39 Clonal Selection Figure 22.9

40 Figure 18.14

41 Antibodies (Ab)

42 Antibody Structure Figure 22.12

43 Classes of Antibodies IgD monomer attached to the surface of B cells, IgM pentamer released by plasma cells during the primary immune response IgG monomer that is the most abundant and diverse antibody in primary and secondary response IgA dimer that helps prevent attachment of pathogens to epithelial cell surfaces IgE monomer that binds to mast cells and basophils

44 Thought Question Why would you administer gamma globulin to patients suffering from specific diseases (ex. Hepatitis)?

45 Immunological Memory Figure 22.10

46 Acquired Immunity Figure 22.11

47 Thought Question Why is vaccine development for certain viral diseases, (dengue fever, HIV, Ebola) difficult? What was the first disease that a vaccine was developed for?

48 Mechanisms of Antibody Action Figure 22.13

49 Cell-Mediated Immune Response Two major populations of T cells mediate cellular immunity CD4 cells (T4cells) are primarily helper T cells (T H ) CD8 cells (T8cells) are cytotoxic T cells (T C ) that destroy cells harboring foreign antigens Other types of T cells are: Delayed hypersensitivity T cells (T DH ) Suppressor T cells (T S ) Memory T cells

50 Antigen Recognition

51 MHC Proteins Both types of MHC proteins are important to T cell activation Class I MHC proteins Always recognized by CD8 (cytotoxic) T-cells Display peptides from endogenous antigens

52 Class I MHC Proteins Figure 22.14a

53 Class II MHC Proteins Class II MHC proteins Exogenous Antigens

54 Class II MHC Proteins Figure 22.14b

55 Thought Question Why is it important to try to get a good MHC match prior to an organ transplantation?

56 T-cell Activation Antigen Binding Costimulation

57 Figure 18.18

58 Figure 18.18

59 Cytokines Chemical mediators that enhance the immune response Some are costimulators of T cells and T cell proliferation Interleukin 1 (IL-1) released by macrophages costimulates bound T cells to: Release interleukin 2 (IL-2) Synthesize more IL-2 receptors

60 T H Helper T-cells

61 Helper T Cells

62 Cytotoxic T Cells (T C ) T C cells, or killer T cells, are the only T cells that can directly attack and kill other cells They circulate throughout the body in search of body cells that display the antigen to which they have been sensitized

63 Mechanisms of T C Action In some cases, T C cells: Bind to the target cell and release perforin into its membrane Figure 22.17a

64 Mechanisms of T C Action Other T C cells induce cell death by: Secreting lymphotoxin Releasing tumor necrosis factor (TNF) Secreting gamma interferon

65 Summary Table

66 Autografts Organ Transplants Isografts Allografts ABO & blood group antigens must match MHC antigen match Xenografts

67 Immunodeficiencies Congenital and acquired conditions in which the function or production of immune cells, phagocytes, or complement is abnormal SCID severe combined immunodeficiency (SCID) syndromes; genetic defects that produce: SCID is fatal if untreated; treatment is with bone marrow transplants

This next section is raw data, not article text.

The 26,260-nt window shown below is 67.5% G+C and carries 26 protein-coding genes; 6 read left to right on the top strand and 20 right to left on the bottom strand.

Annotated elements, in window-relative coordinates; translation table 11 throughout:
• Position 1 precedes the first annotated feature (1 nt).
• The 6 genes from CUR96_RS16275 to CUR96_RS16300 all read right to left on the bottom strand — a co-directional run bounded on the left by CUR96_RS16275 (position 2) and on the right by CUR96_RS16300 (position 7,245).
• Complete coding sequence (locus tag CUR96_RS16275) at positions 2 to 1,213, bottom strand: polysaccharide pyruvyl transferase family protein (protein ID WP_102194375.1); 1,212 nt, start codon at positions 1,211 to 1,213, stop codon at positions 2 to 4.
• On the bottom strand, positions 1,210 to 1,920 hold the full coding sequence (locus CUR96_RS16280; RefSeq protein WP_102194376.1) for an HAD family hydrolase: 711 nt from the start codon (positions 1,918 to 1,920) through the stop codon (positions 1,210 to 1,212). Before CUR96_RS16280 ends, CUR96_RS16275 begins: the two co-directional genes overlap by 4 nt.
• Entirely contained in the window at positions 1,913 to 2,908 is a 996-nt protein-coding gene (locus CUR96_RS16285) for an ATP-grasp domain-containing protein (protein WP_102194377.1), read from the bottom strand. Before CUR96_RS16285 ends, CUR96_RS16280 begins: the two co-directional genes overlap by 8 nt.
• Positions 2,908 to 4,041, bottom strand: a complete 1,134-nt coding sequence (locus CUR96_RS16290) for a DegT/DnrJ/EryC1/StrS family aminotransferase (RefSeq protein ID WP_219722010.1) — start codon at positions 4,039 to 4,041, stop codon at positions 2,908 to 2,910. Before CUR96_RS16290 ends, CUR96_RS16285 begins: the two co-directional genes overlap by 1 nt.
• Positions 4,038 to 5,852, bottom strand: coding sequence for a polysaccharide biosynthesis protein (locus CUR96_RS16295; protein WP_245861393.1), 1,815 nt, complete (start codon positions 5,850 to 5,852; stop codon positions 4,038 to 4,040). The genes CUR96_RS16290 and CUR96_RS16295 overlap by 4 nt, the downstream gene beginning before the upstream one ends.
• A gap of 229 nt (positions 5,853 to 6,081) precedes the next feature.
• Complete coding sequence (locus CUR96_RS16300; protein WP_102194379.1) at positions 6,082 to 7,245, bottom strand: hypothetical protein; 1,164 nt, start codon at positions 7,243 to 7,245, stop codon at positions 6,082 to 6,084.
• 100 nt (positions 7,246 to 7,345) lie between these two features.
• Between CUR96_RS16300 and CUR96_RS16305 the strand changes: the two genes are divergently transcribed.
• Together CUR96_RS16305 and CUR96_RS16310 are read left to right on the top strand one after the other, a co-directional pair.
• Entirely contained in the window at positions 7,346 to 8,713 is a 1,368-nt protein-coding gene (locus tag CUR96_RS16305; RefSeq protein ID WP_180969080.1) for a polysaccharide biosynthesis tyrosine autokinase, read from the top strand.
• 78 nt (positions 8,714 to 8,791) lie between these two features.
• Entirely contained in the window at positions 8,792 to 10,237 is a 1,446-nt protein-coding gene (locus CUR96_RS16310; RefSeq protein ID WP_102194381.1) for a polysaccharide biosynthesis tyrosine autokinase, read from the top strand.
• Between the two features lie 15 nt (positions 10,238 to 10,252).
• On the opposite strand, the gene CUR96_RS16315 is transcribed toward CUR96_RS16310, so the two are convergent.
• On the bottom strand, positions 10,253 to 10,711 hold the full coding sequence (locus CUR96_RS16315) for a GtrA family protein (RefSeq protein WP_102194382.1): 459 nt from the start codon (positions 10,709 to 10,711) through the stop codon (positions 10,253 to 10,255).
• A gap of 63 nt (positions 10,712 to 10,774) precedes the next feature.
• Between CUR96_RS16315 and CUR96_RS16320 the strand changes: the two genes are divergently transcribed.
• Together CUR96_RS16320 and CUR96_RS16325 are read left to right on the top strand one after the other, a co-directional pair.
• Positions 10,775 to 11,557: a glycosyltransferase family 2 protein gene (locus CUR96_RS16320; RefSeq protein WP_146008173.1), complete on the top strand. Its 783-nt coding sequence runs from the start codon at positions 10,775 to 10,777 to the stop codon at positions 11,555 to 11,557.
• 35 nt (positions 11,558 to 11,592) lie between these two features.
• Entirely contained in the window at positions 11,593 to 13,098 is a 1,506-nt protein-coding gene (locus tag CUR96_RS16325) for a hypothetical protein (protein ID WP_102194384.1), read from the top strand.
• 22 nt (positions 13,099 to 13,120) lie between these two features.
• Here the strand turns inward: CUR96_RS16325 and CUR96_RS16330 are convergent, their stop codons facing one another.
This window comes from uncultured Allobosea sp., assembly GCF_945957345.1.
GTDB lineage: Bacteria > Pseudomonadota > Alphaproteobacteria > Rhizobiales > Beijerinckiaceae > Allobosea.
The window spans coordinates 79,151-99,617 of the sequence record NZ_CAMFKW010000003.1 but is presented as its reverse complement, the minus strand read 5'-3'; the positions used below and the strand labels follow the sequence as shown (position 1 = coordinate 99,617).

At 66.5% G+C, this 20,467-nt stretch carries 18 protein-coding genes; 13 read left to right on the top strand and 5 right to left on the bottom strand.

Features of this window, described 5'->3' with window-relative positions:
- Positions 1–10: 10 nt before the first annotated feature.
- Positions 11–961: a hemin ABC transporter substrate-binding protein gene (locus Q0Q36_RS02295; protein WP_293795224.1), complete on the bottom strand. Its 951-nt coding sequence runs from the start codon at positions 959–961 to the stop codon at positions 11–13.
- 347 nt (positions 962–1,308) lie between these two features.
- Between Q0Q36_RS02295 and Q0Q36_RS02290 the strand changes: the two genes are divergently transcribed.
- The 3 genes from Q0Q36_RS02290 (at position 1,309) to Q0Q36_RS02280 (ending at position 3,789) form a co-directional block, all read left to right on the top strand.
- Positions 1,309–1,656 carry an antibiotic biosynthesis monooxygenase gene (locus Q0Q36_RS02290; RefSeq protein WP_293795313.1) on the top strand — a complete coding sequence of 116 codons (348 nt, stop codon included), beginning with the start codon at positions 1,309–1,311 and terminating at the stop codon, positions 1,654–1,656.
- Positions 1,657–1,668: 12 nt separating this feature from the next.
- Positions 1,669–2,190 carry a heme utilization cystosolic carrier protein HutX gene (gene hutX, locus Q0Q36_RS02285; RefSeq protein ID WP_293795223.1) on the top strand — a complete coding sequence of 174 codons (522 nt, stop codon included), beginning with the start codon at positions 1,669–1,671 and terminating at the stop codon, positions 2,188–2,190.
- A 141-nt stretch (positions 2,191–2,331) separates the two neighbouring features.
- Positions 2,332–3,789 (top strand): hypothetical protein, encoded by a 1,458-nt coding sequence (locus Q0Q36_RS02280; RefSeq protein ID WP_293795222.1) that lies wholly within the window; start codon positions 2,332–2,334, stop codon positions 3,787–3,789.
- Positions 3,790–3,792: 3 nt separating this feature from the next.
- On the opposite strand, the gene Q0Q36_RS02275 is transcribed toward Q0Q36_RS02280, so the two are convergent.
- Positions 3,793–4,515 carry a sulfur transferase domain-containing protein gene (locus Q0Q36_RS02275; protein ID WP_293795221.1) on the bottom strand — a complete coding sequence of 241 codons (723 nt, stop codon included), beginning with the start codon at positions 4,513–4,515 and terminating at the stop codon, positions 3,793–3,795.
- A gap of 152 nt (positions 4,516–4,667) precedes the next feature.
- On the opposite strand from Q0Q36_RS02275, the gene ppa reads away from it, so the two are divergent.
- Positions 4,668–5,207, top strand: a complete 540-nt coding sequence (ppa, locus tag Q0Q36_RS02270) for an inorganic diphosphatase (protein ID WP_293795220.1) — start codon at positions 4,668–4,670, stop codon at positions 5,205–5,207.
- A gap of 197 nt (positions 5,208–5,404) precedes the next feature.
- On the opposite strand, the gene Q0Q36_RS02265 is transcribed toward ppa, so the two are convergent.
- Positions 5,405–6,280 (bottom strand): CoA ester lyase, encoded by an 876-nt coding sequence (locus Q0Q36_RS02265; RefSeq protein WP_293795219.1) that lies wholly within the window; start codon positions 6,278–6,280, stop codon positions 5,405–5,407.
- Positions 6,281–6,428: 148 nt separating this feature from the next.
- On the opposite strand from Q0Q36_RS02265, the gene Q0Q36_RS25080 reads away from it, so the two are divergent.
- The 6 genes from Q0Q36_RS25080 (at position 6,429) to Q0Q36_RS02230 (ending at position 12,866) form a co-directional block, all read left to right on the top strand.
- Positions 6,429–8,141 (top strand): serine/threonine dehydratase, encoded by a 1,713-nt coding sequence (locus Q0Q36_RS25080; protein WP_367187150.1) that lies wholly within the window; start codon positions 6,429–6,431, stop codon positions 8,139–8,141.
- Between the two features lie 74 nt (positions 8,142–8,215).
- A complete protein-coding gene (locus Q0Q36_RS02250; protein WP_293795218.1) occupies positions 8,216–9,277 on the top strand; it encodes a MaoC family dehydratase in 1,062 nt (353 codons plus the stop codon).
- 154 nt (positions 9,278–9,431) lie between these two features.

68

69 Acquired Immunodeficiencies Hodgkin s disease cancer of the lymph nodes leads to immunodeficiency by depressing lymph node cells AIDS Acquired Immune Deficiency Syndrome

70 Thought Questions Which cells does AIDS target that causes individuals to become susceptible to opportunistic infections? Is there another disease that caused the body to become susceptible to opportunistic infections?

71

72

73

74

75 Autoimmune Diseases Loss of the immune system s ability to distinguish self from nonself Examples include Multiple sclerosis, Myasthenia gravis Graves disease Type I (juvenile) diabetes mellitus Systemic lupus erythematosus (SLE) Glomerulonephritis Rheumatoid arthritis

76 Hypersensitivity Immune responses that cause tissue damage Immune complex-mediated allergies are immediate and subacute hypersensitivities

77 Immediate Hypersensitivity Reactions include runny nose, itching reddened skin, and watery eyes Antihistamines counteract these effects

78 Immediate Hypersensitivity Systemic Response: Anaphylactic Shock Response to allergen that directly enters the blood (e.g., insect bite, injection) Systemic histamine releases may result in: Constriction of bronchioles Sudden vasodilation and fluid loss from the bloodstream Hypotensive shock and death

79 Immune-Complex Hypersensitivity Immune complex hypersensitivity Antigens are widely distributed through the body or blood Insoluble antigen-antibody complexes form Intense inflammation, local cell lysis, and death may result

80 Onset is slow (1 3 days) Delayed Hypersensitivities Mediated by mechanisms involving delayed hypersensitivity T cells (T DH cells) and cytotoxic T cells (T C cells) Cytokines from activated T C are the mediators of the inflammatory response

81

82 Immune System Outline Innate Immunity Cells & Chemicals Phagocytosis Inflammation Adaptive Immunity Humoral Immunity Cells Humoral Response Antibodies Memory Cell-Mediated Immunity Antigen Recognition MHC Proteins T-Cells Cytokines Organ Transplants Immunodeficiency's Autoimmune Conditions